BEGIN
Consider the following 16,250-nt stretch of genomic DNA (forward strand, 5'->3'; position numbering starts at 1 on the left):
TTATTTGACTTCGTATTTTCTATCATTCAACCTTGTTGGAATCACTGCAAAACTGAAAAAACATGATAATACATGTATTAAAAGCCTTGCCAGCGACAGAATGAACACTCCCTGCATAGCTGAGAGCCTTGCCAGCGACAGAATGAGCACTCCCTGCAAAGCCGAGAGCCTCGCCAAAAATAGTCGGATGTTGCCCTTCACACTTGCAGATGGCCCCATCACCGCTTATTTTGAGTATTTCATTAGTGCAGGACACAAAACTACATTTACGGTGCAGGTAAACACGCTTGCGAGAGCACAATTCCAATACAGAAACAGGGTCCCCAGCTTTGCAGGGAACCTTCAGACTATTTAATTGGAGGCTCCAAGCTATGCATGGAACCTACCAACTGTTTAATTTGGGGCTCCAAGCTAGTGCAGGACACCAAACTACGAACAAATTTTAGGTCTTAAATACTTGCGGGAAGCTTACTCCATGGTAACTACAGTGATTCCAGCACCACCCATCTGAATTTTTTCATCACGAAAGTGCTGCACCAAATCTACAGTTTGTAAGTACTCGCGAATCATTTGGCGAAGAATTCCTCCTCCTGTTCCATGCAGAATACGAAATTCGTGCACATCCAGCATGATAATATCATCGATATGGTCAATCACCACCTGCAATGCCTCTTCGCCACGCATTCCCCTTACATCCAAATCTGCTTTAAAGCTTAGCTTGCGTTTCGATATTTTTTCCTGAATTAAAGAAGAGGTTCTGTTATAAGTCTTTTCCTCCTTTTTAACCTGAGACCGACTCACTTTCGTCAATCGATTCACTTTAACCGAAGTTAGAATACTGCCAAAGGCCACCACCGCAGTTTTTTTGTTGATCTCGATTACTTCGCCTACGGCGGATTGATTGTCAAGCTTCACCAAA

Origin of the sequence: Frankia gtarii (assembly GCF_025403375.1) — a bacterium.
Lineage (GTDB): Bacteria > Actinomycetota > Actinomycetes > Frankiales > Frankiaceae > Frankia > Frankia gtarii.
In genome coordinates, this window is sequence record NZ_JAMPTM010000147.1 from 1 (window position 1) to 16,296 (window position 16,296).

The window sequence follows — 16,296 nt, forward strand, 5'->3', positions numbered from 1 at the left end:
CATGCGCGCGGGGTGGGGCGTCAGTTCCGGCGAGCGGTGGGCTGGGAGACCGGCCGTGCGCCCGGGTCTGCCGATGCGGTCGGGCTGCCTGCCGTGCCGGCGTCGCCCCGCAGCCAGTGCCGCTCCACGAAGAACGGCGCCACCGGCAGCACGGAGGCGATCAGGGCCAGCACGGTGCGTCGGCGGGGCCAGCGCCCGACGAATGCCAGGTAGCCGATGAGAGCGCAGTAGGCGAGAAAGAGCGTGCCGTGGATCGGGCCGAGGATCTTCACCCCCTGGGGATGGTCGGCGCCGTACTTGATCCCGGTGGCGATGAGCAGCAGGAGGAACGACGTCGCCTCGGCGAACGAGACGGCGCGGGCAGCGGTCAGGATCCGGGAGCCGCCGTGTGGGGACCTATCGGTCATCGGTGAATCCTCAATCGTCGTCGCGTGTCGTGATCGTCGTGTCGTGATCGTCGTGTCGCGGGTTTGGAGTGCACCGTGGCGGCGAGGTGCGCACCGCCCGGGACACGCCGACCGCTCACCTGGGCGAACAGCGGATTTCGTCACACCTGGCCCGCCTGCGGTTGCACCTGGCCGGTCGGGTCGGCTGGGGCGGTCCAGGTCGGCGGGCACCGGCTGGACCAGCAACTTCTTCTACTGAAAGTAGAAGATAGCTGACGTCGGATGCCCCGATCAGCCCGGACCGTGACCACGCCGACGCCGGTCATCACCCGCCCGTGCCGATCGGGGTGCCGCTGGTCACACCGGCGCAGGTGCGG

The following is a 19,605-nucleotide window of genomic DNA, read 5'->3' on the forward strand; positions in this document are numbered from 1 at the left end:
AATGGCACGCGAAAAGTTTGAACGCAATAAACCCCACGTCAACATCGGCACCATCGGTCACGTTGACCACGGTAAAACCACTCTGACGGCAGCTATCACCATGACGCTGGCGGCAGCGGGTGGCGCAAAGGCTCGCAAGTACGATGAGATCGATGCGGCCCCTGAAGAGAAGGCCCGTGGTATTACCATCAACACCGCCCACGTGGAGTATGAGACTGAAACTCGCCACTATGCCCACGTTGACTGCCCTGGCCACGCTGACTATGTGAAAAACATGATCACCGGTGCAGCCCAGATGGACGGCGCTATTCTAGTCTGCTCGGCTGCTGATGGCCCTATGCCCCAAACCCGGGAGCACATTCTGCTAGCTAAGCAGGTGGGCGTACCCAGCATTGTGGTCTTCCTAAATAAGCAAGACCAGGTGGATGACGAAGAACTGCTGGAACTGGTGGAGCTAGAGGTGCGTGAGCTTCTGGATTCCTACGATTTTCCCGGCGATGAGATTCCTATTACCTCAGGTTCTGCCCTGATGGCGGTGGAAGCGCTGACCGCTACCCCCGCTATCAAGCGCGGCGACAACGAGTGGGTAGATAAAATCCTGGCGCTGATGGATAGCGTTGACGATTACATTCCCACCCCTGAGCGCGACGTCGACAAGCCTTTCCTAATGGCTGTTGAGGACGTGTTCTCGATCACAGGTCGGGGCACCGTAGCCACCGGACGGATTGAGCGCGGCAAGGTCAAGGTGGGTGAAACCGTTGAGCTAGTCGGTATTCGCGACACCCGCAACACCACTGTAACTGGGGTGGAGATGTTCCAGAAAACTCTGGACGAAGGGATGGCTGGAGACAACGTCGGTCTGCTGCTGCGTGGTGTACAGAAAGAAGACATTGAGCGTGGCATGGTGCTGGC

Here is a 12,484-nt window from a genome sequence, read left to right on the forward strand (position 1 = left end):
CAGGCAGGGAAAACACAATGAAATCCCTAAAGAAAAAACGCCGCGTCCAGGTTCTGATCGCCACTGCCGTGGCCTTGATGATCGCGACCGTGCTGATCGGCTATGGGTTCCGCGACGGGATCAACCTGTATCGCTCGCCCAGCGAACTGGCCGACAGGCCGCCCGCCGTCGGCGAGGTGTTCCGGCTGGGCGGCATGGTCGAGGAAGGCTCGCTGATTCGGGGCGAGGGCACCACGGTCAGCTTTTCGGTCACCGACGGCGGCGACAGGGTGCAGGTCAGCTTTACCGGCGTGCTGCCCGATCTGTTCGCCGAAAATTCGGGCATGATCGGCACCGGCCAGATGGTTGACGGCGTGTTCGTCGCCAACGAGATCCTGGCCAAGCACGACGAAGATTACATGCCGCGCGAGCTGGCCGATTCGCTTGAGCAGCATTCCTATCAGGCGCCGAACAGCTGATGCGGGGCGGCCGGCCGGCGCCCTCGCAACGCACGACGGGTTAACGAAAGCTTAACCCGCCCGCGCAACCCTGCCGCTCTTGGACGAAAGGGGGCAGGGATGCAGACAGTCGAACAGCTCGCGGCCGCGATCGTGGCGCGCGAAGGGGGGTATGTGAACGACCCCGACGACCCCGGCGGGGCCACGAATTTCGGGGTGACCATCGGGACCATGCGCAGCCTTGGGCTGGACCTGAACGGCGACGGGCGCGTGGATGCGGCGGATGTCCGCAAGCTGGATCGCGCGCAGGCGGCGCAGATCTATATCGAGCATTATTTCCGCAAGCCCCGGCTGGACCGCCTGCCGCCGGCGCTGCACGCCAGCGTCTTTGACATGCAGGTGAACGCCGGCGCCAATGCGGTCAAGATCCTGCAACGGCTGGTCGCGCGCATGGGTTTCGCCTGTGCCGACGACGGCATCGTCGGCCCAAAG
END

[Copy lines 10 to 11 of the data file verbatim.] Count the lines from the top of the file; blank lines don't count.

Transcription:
Here is a 12,484-nt window from a genome sequence, read left to right on the forward strand (position 1 = left end):
CAGGCAGGGAAAACACAATGAAATCCCTAAAGAAAAAACGCCGCGTCCAGGTTCTGATCGCCACTGCCGTGGCCTTGATGATCGCGACCGTGCTGATCGGCTATGGGTTCCGCGACGGGATCAACCTGTATCGCTCGCCCAGCGAACTGGCCGACAGGCCGCCCGCCGTCGGCGAGGTGTTCCGGCTGGGCGGCATGGTCGAGGAAGGCTCGCTGATTCGGGGCGAGGGCACCACGGTCAGCTTTTCGGTCACCGACGGCGGCGACAGGGTGCAGGTCAGCTTTACCGGCGTGCTGCCCGATCTGTTCGCCGAAAATTCGGGCATGATCGGCACCGGCCAGATGGTTGACGGCGTGTTCGTCGCCAACGAGATCCTGGCCAAGCACGACGAAGATTACATGCCGCGCGAGCTGGCCGATTCGCTTGAGCAGCATTCCTATCAGGCGCCGAACAGCTGATGCGGGGCGGCCGGCCGGCGCCCTCGCAACGCACGACGGGTTAACGAAAGCTTAACCCGCCCGCGCAACCCTGCCGCTCTTGGACGAAAGGGGGCAGGGATGCAGACAGTCGAACAGCTCGCGGCCGCGATCGTGGCGCGCGAAGGGGGGTATGTGAACGACCCCGACGACCCCGGCGGGGCCACGAATTTCGGGGTGACCATCGGGACCATGCGCAGCCTTGGGCTGGACCTGAACGGCGACGGGCGCGTGGATGCGGCGGATGTCCGCAAGCTGGATCGCGCGCAGGCGGCGCAGATCTATATCGAGCATTATTTCCGCAAGCCCCGGCTGGACCGCCTGCCGCCGGCGCTGCACGCCAGCGTCTTTGACATGCAGGTGAACGCCGGCGCCAATGCGGTCAAGATCCTGCAACGGCTGGTCGCGCGCATGGGTTTCGCCTGTGCCGACGACGGCATCGTCGGCCCAAAG